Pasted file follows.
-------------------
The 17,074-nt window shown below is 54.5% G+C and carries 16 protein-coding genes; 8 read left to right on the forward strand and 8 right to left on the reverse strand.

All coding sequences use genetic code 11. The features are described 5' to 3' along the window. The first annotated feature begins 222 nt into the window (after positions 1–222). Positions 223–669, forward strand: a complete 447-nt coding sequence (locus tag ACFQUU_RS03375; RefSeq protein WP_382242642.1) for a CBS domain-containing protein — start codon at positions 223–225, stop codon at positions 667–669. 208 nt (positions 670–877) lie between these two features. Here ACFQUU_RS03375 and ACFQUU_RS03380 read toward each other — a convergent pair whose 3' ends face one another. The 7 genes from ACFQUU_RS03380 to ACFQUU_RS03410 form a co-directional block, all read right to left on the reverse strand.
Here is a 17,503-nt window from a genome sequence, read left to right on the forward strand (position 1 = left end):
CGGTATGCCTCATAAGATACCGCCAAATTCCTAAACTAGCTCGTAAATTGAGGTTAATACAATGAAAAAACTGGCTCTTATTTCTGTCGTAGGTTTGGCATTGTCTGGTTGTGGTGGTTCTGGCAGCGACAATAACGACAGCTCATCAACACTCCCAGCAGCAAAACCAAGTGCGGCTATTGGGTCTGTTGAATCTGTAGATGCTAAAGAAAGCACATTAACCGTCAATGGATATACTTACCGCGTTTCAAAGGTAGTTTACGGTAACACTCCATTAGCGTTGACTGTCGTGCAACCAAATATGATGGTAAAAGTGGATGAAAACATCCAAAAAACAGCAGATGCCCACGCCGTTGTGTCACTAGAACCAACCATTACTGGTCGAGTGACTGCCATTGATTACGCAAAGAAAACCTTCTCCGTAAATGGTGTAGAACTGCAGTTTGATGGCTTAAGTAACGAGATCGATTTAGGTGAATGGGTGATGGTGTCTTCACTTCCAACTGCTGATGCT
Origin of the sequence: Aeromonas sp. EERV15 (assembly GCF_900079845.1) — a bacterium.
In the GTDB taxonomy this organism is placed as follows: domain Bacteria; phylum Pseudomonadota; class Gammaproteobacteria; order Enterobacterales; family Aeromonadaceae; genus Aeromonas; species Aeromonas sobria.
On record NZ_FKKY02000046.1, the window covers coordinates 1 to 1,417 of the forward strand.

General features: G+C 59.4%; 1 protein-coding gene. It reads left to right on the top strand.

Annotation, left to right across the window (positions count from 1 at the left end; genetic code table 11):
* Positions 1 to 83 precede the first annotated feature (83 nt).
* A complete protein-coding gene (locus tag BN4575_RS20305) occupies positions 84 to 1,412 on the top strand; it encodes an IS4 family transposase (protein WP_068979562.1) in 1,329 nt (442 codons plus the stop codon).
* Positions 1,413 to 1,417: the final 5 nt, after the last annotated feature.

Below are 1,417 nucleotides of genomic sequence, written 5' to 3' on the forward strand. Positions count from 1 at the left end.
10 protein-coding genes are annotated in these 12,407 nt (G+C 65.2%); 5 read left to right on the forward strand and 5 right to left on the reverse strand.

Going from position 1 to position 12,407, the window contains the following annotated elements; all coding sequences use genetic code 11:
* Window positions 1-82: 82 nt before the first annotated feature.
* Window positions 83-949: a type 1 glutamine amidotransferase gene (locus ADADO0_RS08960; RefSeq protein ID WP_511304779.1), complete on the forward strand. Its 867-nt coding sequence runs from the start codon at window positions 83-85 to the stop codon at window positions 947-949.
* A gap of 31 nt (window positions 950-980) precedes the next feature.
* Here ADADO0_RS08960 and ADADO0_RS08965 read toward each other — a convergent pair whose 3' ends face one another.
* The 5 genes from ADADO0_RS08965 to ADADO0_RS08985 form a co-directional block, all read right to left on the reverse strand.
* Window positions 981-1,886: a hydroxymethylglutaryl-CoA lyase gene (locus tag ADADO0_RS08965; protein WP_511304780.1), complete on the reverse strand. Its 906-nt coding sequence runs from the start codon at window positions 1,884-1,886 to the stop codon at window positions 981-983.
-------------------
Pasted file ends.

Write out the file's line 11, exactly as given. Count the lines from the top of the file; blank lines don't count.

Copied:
* A complete protein-coding gene (locus tag BN4575_RS20305) occupies positions 84 to 1,412 on the top strand; it encodes an IS4 family transposase (protein WP_068979562.1) in 1,329 nt (442 codons plus the stop codon).